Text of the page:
Friday, June 08, 2007
So let me just say that Supergirl has been put to the test, and she passed.
So spoke the Monitor: she is indeed the one true Supergirl.
Saturday, June 02, 2007
The Summer of Supergirl?
The online comic press brought some hopeful news regarding the direction of the Supergirl comic book, which has been going through some considerable growing pains over the past year.
Two very heartening quotes from Tony Bedard, who will soon take up duties as the writer of Supergirl, are contained in his interview with the Pulse:
I'm just sticking to the basics: Kara is from Krypton, she's insanely powerful, but she wants to be good. I also happen to think she needs to eat a sandwich and cover up a bit, but then I'm a father.
I have basic expectations about what's appropriate for a character with the "S" on her chest. I don't think that's a limitation -- it points the way toward the proper area in which to search for fresh material. She's not a dark avenger or Goth punk. She's a strange visitor from another planet who should embody all that's best in humanity and in America. That's right, America. The land of immigrants who make good.
The article is accompanied by a series of drawings by Renato Guedes, who will pencil for Bedard. As evidence of how he plans to depict the character, they point to a very nice change of direction for how Supergirl will look in her own book.
Filled with encouragement over this welcome sharpening of the character's focus, I was further heartened by this week's Action Comics #850, written by Kurt Busiek, Geoff Johns, and Fabien Nicieza, and penciled by none other than Renato Guedes.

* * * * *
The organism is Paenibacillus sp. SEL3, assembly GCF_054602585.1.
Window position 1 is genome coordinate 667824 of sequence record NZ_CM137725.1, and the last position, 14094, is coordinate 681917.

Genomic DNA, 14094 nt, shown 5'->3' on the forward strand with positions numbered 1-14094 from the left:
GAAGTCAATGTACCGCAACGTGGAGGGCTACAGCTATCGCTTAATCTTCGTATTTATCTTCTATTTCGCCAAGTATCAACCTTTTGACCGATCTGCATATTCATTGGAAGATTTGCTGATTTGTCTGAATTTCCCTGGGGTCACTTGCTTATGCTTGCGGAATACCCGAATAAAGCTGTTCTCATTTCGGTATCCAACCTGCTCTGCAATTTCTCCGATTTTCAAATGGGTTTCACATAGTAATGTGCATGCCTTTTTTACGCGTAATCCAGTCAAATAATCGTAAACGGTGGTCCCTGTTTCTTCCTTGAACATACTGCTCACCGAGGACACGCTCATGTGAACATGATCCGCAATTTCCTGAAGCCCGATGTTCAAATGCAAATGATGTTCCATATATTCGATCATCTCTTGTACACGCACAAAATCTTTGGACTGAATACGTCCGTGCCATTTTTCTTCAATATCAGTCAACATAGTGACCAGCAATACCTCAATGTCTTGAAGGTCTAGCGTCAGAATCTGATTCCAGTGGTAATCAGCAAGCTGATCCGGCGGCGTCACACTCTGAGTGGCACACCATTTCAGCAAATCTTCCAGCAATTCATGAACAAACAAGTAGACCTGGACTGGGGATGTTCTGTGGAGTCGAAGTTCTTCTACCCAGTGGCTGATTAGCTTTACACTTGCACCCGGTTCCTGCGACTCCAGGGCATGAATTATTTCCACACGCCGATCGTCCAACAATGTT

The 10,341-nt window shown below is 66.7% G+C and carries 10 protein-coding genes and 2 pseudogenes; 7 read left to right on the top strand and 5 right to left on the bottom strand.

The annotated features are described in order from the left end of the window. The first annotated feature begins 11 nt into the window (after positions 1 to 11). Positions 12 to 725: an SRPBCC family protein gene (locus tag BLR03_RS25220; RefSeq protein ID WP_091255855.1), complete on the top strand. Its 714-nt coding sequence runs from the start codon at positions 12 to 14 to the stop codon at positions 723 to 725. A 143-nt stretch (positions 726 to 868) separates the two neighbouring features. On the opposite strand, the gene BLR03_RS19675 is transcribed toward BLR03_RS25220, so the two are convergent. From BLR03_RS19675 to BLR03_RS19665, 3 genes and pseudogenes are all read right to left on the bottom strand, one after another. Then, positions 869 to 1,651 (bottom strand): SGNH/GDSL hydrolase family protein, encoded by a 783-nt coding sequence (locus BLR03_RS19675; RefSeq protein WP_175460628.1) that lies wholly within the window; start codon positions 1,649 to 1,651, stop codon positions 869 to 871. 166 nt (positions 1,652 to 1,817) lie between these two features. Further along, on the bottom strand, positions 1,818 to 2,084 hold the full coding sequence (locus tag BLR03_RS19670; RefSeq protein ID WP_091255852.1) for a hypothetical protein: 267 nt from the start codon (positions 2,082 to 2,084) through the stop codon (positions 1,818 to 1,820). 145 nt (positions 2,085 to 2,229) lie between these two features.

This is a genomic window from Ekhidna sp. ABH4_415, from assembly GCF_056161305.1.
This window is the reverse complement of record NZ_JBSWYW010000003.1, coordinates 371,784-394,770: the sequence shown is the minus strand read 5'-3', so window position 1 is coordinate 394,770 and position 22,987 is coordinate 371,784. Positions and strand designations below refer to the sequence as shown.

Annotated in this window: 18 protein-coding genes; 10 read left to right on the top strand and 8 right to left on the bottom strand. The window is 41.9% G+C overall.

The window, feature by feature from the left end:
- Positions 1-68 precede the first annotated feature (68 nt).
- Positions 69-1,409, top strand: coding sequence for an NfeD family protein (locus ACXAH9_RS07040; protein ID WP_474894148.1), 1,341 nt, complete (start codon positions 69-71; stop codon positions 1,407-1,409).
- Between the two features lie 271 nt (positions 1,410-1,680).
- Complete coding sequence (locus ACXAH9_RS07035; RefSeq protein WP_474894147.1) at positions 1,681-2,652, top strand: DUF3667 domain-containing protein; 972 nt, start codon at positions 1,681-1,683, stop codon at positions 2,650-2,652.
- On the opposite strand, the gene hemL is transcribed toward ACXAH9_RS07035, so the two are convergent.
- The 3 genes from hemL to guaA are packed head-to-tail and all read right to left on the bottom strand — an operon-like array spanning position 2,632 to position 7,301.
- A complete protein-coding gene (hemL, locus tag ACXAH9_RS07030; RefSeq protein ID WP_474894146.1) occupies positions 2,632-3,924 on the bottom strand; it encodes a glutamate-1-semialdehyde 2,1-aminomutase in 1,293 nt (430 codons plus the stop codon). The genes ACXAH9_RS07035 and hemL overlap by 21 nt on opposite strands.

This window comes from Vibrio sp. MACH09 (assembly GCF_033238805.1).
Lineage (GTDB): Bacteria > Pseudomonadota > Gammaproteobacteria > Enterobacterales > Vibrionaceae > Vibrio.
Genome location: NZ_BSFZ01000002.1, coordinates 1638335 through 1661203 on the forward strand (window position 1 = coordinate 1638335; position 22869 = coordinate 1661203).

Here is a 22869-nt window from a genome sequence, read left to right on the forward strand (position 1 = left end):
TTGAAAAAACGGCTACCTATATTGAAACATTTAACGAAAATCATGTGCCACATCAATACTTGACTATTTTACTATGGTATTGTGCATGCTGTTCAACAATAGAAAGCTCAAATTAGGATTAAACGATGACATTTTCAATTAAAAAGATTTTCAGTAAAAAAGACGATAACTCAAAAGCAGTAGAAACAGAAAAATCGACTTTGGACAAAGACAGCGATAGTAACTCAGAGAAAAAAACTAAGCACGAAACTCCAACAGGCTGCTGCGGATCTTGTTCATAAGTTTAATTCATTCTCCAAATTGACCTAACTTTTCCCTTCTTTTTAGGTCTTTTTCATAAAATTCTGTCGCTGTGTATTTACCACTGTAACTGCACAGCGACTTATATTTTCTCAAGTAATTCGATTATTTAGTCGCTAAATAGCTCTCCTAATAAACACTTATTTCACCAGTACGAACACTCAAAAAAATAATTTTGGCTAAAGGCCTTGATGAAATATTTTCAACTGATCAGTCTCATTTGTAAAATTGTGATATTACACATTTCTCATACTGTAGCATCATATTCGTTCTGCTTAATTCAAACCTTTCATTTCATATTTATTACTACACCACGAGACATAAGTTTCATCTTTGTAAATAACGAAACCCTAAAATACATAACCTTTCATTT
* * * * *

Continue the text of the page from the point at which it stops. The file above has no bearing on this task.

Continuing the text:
The story, titled "Superman: Past, Present ... and Future!" provides a well-written overview of Superman's career. What gives the story added punch, for me, is that the selected portions of Superman's past are witnessed by Supergirl and some of the Legion of Superheroes.
Brainiac5 builds a chronal machine that will allow Kara to look back a thousand years into her past. However, rather than look at her own life, which seems like a daunting prospect to the teen-ager, Kara decides to take a look at her cousin's life. Although everyone else thinks Superman is a selfless hero, Supergirl informs her comrades that she actually feels he's something of a superpowered, domineering jerk.
The issue works to show the reader that Supergirl finally comes to understand why Superman has been such an over-protective, bossy, and smothering elder cousin.
In particular, I was pleased to see this panel:
Although Kara's been through moments of enlightenment like this in the past, it's very satisfying to hear her say I get it with conviction, and in a context that leads me to believe that perhaps, after all this time, she might actually be on her way towards acting like a hero who understands who she is and how she might constructively interact with those who love her.
This development can only make her a more appealing, effective superhero, and I can say, at last, that I am looking forward to future Kara-related developments.